I cannot BELIEVE how much fun this Step 2 Waterpark Arcade toy could be! You hook it up to your outdoor garden hose and play. As an occupational therapist, I want all of my older toddler and all my preschool clients to get one of these arcade games to work on visual-motor coordination and hand strength.
What kid isn’t right for this toy?
This isn’t a toy for a child that cannot resist the impulse to spray others, as the water flow could be pretty strong. Almost every child is going to have some experimentation with controlling the hose. That isn’t the same as intentionally nailing their baby brother in the face.
Nor is it a good choice for a child that is really unsteady on their feet. It won’t be easy to handle a hose while sitting down, and too much failure is really hard on kids that are already stressed because of missing camp.
They have to have enough hand strength, even with two hands together, as shown, to squeeze the trigger while aiming. Older kids can stand farther back from the toy and use one hand.
Kids with significant problems with strabismus may not be able to aim from a distance. Strabismus will force them to use one eye to avoid “seeing double” at a distance. Again, failure isn’t fun. Weakening one eye isn’t a great idea either. If this motivates a child to wear their special glasses or eye patch, on the other hand, it could help you get some compliance.
Can You Incorporate This Toy Into Fine Motor or Handwriting Practice? SURE!!!!
Parents can come up with a score sheet on the sidewalk with chalk, on a white board with a marker, or use a bucket with pebbles. Every time a child hits the mark, they get a point.
They can write a hash mark or erase the previous score and write the new one, which is great for preschoolers and kindergarteners to practice writing numbers over the summer.
Of course, they have to write their names and their opponent’s name as well.
Counting the pebbles without writing them could be great practice for younger kids.
There are a few equipment and toy recommendations that every home-based pediatric OTR makes to a child’s parents: Play-Doh, puzzles, tunnels, …and a vertical easel. Found in every preschool, children from 18 months on can build their reach and proximal (upper body) control while coloring and scribbling on a vertical surface, rather than a tabletop.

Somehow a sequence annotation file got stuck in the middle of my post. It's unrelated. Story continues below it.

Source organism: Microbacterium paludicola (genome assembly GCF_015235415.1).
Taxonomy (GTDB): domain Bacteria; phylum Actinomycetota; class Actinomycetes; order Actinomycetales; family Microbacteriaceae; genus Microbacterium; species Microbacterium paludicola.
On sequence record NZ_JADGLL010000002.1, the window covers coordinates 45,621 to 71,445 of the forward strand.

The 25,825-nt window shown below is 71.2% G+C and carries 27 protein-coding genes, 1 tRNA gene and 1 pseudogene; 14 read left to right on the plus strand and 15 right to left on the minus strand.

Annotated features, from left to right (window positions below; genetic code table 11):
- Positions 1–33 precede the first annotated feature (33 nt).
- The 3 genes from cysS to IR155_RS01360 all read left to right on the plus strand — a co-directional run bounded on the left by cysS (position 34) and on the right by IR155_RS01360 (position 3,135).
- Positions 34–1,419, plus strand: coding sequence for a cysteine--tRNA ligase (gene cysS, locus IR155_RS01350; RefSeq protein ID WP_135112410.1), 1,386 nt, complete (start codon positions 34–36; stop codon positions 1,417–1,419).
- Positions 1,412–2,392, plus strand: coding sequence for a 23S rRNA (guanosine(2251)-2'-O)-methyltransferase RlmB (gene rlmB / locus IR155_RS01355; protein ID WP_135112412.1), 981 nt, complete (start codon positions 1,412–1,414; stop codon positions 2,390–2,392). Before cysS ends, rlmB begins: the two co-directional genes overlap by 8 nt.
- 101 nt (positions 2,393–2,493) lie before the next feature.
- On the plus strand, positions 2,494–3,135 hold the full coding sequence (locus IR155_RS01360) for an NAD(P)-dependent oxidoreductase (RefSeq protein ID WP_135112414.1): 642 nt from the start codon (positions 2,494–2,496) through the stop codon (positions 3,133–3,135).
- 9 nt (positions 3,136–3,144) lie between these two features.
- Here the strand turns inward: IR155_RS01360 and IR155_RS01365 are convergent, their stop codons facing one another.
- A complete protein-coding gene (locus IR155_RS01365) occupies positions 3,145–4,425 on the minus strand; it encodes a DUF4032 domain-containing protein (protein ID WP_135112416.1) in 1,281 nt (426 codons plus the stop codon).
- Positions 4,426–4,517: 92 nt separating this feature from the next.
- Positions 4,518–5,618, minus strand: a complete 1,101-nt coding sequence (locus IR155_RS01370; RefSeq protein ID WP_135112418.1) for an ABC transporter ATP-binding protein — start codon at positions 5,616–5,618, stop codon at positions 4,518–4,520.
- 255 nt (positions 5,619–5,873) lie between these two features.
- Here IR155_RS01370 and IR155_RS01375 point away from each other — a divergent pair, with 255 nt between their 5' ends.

But WHERE a child is directed to aim their stroke matters. Here is why:
Grasp and reach have a range of efficiency. I tell adults to imagine that they are writing on a whiteboard for a work presentation. Your boss is watching. Where will your writing/drawing be the most controlled? Everyone immediately knows. It is between your upper ribs and your forehead, within the width of your body or a few inches to either side. Beyond that range, you have less stability and control. Its an anatomy thing. If you are an OTR, you know why. If you are a parent, ask your child’s OTR for a physiology and ergonomics lesson.
Visual acuity (clarity of focus) is best in the center of your visual field (the view looking directly forward with your head centered). Looking at something placed in this range is called using your “central vision”. Your eyes see more accurately in that location, children can see an adult’s demonstration more clearly, and therefore they can copy models and movements more accurately. Kids with ASD like to use their peripheral (side) vision because it is cloudy, and the distortion is interesting to them. This is not good for accomplishing a visual-motor task or maintaining social eye contact, but they find this is a way to perform sensory self-stimulation and avoid the intensity of direct eye contact with others.
Young children have little self-awareness of how their environment impacts them. Until they fail. Then they think it is probably their fault. The self-centeredness that is completely normal in children gets turned around, and a child can feel that they are the problem. Telling children where to place their work on an easel gives them the chance to do their best work and feel great about it.
Children move on when a task is too hard, or when an adult doesn’t provide enough supportive strategies. Telling a child to try again, or telling them that their results weren’t too bad” isn’t nearly as helpful as starting them off where they have the best chance of success.
Using the non-dominant hand to support the body while standing is an important part of vertical easel use. For kids with low muscle tone or hypermobility, it is very important. Standing to the side or draping the body on the surface to write are both poor choices that OTRs see a lot in kids with these issues. Make the easel a piece of therapy equipment and teach a child to place their non-coloring/painting hand on the side of the easel in the “yes zone”. Look at the picture of the older boy at the beginning of this post, then at the gentleman below. Note each person’s posture and try to embody it. Which posture provides more ease, more control?
Here is a graph of where an adult should place their demonstration on a page or board for optimal vision and motor control, and where adults should encourage a child to draw. “NO” and “YES” refer to the child’s optimal location for drawing or writing.
The exception is for height. A very tall child will need to draw higher on the chart, and a smaller child will only reach the lowest third of the easel. This should still allow them to use their central vision and optimal reach. If the easel doesn’t fit the child, place paper on a wall at the correct height.